The Zwipe MasterCard, due to be launched in 2015, is the first of its kind to combine the security of biometric authentication with the speed and convenience of contactless payment.
Key Development: The implementation of fingerprint technology into traditional card-based payment is necessary for companies such as MasterCard to keep up with the digitisation of payment and the added security that biometrics can provide.
Part of HP’s Blended Reality, a line of products designed to provide a tactile digital experience, Sprout does not feature a conventional mouse or keyboard. Instead it comes with a touchscreen, overhead projector, 3D scanner and touch mat that encourages users to interact with images projected from the in-built, overhead projector onto the touch mat.
Key Development: To enhance the user experience through seamless haptic interaction, technology brands are introducing gesture-controlled interfaces for computers and connected devices.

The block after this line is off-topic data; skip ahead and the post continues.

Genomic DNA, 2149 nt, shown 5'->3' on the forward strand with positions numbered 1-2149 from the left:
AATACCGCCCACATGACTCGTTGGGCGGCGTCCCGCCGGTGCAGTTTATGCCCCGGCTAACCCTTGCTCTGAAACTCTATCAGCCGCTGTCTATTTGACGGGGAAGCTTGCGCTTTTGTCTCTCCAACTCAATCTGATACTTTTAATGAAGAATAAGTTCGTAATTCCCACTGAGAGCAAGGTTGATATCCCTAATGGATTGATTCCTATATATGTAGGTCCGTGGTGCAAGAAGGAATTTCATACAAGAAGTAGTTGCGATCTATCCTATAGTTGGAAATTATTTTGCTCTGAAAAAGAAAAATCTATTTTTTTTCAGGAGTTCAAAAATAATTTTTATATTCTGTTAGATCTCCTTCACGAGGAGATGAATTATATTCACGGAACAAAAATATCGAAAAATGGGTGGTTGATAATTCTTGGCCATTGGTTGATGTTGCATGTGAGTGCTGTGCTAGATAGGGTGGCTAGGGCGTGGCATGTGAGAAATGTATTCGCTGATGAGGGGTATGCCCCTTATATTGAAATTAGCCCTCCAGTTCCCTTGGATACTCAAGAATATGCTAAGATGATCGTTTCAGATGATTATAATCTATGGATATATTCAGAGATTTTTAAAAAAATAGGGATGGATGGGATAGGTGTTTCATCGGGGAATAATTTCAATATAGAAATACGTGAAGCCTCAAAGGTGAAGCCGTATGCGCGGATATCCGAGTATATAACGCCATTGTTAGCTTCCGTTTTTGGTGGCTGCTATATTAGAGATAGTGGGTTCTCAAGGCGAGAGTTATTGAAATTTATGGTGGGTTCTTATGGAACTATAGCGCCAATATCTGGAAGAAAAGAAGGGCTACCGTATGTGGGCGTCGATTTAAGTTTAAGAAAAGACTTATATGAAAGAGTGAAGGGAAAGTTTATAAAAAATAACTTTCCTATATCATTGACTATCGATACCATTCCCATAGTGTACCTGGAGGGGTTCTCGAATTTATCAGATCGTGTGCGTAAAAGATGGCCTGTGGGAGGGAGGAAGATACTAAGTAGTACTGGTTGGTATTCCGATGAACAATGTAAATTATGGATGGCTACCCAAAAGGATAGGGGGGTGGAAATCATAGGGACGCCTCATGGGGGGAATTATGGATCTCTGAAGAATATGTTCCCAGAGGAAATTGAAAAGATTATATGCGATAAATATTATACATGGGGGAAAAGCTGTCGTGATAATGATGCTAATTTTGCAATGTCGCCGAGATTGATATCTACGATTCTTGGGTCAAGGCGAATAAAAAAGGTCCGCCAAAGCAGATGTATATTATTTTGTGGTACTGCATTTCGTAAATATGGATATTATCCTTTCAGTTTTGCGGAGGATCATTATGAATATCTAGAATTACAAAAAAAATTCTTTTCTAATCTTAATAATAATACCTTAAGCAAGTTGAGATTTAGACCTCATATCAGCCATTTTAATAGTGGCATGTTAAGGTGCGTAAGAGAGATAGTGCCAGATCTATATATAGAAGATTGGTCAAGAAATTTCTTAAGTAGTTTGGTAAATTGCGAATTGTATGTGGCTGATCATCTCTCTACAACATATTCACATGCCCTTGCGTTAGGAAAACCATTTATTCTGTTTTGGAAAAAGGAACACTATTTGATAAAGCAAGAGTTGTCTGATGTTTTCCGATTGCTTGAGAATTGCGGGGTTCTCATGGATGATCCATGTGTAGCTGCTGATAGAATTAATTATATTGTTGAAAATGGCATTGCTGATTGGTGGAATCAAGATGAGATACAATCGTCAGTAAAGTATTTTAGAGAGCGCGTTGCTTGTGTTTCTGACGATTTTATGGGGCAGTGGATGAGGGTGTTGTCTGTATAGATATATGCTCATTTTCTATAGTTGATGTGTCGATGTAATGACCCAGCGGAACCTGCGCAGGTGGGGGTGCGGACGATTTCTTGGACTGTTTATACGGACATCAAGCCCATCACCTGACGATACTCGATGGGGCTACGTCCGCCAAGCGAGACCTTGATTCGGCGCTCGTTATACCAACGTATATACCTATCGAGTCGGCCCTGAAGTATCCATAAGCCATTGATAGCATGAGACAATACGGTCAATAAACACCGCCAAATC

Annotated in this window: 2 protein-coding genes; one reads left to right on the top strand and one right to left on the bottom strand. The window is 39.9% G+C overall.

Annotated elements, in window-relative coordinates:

Entitled Collider, the work uses the Leap Motion, a device that attaches to the Oculus Rift, allowing interaction with the virtual world. By grabbing and pulling at the air in front of them, users can control the speed and intensity of the experience.
Key Development: Virtual technology opens up incredible opportunities for brands to create memorable immersive experiences and increase levels of interaction with their content.
Run An Empire encourages players to claim local territory by running, jogging or walking around the area. Working with the phone’s in-built GPS, the game works by mapping the route of your run. All players use the same map, which means nearby users can compete to capture the most vulnerable territories.
Key Development: The app taps into people’s innate competitiveness, combining the strategy of online games with the ability to affect the outcome with physical activity.